The Only Way is Essex… or is it?

Unemployment is down for the second quarter on the trot by a few thousand. But don’t start celebrating just yet…

Figures show that the number of people on Job Seeker?s Allowance has gone up and, crucially, still 935,000 of the total are 16-25-year-olds.

Why the hell are people happy to sit about on benefits when there used to be a social stigma about taking a handout? Once upon a time people were prepared to walk for miles looking for work.

I’m not sure what’s going on. Why will people accept ?60 a week to stay at home when they could be out there asking the world to “giz a job”?

Is rolling out of bed and emailing 50 badly written CVs in your pants really the same as pulling on your boots and walking 100 miles seeking work?

There are plenty of “role models” around (you just have to glance in the papers or switch on the television) ? and maybe their success is the reason why nobody wants to be “normal”? I?m not talking about those “instant stars” of reality TV, but the athletes, entertainers and famous businesspeople who have given it their all to be at the top of their chosen field. Nobody sees the hard work and dedication of these individuals ? only the nice clothes, fast cars and public adulation.

Maybe it?s because, when faced with these impossible expectations, many just give up and accept subsistence living, supported somehow by the dream that one day they?ll “make it”.

It?s probably this sort of desperation that explains the “Imogen Thomas phenomenon” and the ready supply of Big Brother and The Only Way is Essex-wannabes clogging up our TV screens.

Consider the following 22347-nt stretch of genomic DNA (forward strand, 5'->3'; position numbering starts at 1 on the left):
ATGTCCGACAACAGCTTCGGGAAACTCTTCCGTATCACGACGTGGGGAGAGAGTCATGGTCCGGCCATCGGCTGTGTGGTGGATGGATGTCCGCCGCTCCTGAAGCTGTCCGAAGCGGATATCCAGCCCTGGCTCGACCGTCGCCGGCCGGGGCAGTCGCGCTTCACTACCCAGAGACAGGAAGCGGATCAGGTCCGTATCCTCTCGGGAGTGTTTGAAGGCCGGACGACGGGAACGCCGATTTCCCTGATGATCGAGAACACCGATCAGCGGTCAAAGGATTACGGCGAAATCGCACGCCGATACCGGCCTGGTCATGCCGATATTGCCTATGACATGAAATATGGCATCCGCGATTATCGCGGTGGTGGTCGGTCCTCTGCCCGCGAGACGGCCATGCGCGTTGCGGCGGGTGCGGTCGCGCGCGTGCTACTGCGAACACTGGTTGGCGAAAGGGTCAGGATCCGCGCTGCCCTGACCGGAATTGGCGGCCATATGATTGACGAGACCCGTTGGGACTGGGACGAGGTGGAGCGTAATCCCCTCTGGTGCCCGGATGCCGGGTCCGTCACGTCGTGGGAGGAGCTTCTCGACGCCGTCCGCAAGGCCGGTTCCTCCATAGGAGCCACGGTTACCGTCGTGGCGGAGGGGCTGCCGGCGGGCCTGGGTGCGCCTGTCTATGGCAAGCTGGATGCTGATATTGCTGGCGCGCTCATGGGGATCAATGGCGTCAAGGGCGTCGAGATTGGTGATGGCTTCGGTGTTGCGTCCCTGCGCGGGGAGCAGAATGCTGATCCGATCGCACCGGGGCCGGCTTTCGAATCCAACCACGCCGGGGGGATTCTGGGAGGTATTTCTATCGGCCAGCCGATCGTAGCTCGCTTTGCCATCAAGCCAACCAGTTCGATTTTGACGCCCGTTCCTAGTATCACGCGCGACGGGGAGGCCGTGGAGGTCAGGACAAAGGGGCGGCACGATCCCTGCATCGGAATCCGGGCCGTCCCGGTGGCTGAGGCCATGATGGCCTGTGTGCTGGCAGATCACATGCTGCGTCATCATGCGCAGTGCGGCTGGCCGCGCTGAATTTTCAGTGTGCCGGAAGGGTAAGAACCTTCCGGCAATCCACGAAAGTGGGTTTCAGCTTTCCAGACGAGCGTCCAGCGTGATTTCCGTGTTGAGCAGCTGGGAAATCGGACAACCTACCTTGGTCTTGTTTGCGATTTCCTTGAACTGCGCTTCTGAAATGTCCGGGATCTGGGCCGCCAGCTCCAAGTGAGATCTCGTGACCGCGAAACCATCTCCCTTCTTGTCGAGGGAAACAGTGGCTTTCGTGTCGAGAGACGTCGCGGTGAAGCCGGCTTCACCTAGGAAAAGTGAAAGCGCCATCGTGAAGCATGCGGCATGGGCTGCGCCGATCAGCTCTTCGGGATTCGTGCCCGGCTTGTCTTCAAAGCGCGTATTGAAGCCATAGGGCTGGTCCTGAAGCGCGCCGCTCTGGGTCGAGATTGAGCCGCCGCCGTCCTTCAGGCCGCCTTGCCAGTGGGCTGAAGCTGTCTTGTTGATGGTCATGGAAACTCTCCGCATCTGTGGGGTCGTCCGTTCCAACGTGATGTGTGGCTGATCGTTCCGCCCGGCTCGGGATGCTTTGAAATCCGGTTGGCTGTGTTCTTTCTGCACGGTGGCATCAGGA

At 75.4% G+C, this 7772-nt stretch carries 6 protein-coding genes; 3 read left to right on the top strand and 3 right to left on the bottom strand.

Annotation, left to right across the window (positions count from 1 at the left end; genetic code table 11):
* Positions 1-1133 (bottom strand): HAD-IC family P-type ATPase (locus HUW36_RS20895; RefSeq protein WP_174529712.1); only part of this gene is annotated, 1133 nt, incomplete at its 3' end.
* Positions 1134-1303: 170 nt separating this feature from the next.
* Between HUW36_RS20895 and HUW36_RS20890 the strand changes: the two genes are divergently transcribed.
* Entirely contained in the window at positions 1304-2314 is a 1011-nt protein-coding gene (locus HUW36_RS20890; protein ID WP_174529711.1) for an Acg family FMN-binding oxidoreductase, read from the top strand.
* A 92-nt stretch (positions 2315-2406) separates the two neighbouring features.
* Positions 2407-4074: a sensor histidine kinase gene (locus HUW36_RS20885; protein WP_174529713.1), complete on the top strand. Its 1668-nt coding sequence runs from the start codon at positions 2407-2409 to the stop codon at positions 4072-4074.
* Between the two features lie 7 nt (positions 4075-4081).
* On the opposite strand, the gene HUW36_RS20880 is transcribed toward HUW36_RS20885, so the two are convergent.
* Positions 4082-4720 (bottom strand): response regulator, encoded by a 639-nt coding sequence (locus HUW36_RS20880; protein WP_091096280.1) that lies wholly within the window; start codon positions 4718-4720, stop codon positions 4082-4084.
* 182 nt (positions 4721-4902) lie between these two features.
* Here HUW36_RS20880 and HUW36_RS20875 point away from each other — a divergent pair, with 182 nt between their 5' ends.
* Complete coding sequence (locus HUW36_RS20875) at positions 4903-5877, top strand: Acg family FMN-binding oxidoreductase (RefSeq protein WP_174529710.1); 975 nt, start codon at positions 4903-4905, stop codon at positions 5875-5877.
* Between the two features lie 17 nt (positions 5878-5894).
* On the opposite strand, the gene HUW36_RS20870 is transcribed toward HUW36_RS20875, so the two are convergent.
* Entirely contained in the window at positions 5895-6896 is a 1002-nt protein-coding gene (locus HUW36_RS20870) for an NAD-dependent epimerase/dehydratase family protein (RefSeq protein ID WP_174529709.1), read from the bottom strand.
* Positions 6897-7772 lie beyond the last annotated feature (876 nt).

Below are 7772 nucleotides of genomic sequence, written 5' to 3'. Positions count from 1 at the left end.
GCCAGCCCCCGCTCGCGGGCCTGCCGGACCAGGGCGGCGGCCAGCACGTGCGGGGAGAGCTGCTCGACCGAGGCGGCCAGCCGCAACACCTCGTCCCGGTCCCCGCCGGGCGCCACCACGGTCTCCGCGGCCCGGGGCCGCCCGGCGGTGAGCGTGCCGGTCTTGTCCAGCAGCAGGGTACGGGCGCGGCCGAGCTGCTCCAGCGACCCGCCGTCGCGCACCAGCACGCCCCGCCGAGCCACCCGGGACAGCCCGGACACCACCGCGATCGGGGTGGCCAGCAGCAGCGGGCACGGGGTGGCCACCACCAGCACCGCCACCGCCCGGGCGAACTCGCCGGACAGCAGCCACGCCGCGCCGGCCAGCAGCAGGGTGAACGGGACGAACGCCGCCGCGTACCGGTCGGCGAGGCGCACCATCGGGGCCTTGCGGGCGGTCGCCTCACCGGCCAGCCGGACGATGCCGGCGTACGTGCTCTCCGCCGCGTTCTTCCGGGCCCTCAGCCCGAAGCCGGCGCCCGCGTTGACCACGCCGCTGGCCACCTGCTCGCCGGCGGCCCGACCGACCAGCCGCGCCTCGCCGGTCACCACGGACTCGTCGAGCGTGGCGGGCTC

So how do we get people to want to be “normal” good citizens instead of footballers, their bed partners or some other famous mega-rich super star?

Answer that one and I suspect you’ve cracked one of the biggest problems in post-industrial society. My best punt at it would be to somehow build a bridge between the generation coming up to retirement and the near-one million unemployed youngsters.

Perhaps this less-PC generation of older workers who, for the most part would be embarrassed to admit to ever taking a state handout, can transfer their work ethic and philosophy.

I see it every day in my business. Our younger employees learn so much from our experienced guys. Not just in terms of trade skills but also invaluable life skills. If we could just transfer that process into the unemployed market, we might just get somewhere. 

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